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Mechanical devices for urinary incontinence in women.

Abstract

BACKGROUND

Incontinence can have a devastating effect on the lives of sufferers with significant economic implications. Non-surgical treatments such as pelvic floor muscle training and the use of mechanical devices are usually the first line of management, particularly when a woman does not want surgery or when she is considered unfit for surgery. Mechanical devices are inexpensive and do not compromise future surgical treatment.

OBJECTIVES

To determine whether mechanical devices are useful in the management of adult female urinary incontinence.

SEARCH METHODS

For this second update we searched the Cochrane Incontinence Group Specialised Register, which contains trials identified from the Cochrane Central Register of Controlled Trials (CENTRAL), MEDLINE, MEDLINE in process, ClinicalTrials.gov, WHO ICTRP and handsearching of journals and conference proceedings (searched 21 August 2014), EMBASE (January 1947 to 2014 Week 34), CINAHL (January 1982 to 25 August 2014), and the reference lists of relevant articles.

SELECTION CRITERIA

All randomised or quasi-randomised controlled trials of mechanical devices in the management of adult female urinary incontinence determined by symptom, sign or urodynamic diagnosis.

DATA COLLECTION AND ANALYSIS

The reviewers assessed the identified studies for eligibility and risk of bias and independently extracted data from the included studies. Data analysis was performed using RevMan software (version 5.3).

MAIN RESULTS

One new trial was identified and included in this update bringing the total to eight trials involving 787 women. Three small trials compared a mechanical device with no treatment and although they suggested that use of a mechanical device might be better than no treatment, the evidence for this was inconclusive. Four trials compared one mechanical device with another. Quantitative synthesis of data from these trials was not possible because different mechanical devices were compared in each trial using different outcome measures. Data from the individual trials showed no clear difference between devices, but with wide confidence intervals. One trial compared three groups: a mechanical device alone, behavioural therapy (pelvic floor muscle training) alone and behavioural therapy combined with a mechanical device. While at three months there were more withdrawals from the device-only group, at 12 months differences between the groups were not sustained on any measure.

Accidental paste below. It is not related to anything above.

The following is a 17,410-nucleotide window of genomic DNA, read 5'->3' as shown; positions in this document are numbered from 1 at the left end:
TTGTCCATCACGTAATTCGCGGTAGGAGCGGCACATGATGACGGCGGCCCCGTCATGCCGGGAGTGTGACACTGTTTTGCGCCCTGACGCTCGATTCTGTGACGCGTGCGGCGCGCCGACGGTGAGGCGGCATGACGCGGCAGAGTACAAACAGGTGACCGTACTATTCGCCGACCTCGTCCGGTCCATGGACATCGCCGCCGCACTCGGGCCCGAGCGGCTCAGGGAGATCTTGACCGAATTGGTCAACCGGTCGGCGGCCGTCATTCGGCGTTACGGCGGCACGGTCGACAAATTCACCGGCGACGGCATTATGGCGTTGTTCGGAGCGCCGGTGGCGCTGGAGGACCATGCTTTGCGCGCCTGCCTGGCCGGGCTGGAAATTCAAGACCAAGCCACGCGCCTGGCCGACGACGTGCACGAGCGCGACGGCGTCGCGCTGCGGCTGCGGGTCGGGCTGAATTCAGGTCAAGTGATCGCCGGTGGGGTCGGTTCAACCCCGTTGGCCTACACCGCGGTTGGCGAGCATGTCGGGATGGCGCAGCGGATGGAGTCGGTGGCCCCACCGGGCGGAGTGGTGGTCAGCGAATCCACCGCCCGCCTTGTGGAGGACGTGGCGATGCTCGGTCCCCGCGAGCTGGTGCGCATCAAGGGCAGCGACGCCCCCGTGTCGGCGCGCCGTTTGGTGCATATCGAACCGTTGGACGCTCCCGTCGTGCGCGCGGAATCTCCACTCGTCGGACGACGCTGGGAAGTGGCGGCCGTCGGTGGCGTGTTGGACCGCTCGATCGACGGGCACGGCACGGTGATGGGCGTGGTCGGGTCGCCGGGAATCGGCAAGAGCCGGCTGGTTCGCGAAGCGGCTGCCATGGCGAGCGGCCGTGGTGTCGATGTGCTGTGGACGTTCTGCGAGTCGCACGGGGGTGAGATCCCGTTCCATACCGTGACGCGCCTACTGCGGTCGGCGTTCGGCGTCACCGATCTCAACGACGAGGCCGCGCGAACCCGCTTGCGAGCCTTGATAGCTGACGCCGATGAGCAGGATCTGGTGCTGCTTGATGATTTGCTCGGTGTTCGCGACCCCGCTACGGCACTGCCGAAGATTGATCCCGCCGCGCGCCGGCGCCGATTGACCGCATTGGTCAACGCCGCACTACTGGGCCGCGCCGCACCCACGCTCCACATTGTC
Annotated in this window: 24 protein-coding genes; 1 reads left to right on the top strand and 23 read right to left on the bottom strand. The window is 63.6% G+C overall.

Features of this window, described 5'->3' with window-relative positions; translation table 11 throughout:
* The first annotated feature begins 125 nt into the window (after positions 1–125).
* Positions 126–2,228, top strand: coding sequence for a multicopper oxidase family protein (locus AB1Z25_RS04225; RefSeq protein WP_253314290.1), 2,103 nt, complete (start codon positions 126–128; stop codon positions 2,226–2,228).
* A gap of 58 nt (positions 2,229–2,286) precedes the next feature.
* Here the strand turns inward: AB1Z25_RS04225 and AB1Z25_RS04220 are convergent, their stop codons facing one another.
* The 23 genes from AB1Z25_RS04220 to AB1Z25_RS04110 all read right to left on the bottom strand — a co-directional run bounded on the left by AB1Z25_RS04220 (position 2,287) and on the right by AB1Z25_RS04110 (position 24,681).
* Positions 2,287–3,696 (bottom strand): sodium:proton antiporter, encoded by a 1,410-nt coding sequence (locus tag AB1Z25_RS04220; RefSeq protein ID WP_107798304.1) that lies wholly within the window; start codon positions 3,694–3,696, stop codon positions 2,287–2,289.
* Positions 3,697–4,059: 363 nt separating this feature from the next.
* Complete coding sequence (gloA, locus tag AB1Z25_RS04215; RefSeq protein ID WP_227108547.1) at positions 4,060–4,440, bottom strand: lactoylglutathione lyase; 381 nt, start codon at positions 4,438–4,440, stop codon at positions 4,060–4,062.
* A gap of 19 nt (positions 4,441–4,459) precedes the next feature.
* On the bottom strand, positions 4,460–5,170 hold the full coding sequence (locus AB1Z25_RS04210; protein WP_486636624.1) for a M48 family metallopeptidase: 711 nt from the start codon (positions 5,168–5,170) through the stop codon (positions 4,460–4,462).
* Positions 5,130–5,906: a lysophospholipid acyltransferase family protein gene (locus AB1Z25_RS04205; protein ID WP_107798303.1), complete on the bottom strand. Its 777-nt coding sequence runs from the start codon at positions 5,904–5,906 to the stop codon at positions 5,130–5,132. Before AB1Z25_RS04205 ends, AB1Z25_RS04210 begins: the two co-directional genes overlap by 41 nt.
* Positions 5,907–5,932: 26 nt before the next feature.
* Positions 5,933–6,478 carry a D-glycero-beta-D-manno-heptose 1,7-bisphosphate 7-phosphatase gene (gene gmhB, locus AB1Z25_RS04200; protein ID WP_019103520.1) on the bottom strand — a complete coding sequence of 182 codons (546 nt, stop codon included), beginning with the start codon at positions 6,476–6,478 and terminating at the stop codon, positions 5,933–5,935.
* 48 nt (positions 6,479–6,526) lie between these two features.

AUTHORS' CONCLUSIONS

The place of mechanical devices in the management of urinary incontinence remains in question. Currently there is little evidence from controlled trials on which to judge whether their use is better than no treatment and large well-conducted trials are required for clarification. There was also insufficient evidence in favour of one device over another and little evidence to compare mechanical devices with other forms of treatment.

Authors+Show Affiliations

Faculty of Life Sciences and Education, School of Care Sciences, University of South Wales, Glyn Taff Campus, Pontypridd, Rhondda Cynon Taff, CF37 4BD, UK. allyson.lipp@southwales.ac.uk.No affiliation info availableNo affiliation info available

Pub Type(s)

Journal Article
Meta-Analysis
Research Support, Non-U.S. Gov't
Review
Systematic Review

Language

eng

PubMed ID

25517397

Citation

Lipp, Allyson, et al. "Mechanical Devices for Urinary Incontinence in Women." The Cochrane Database of Systematic Reviews, 2014, p. CD001756.
Lipp A, Shaw C, Glavind K. Mechanical devices for urinary incontinence in women. Cochrane Database Syst Rev. 2014.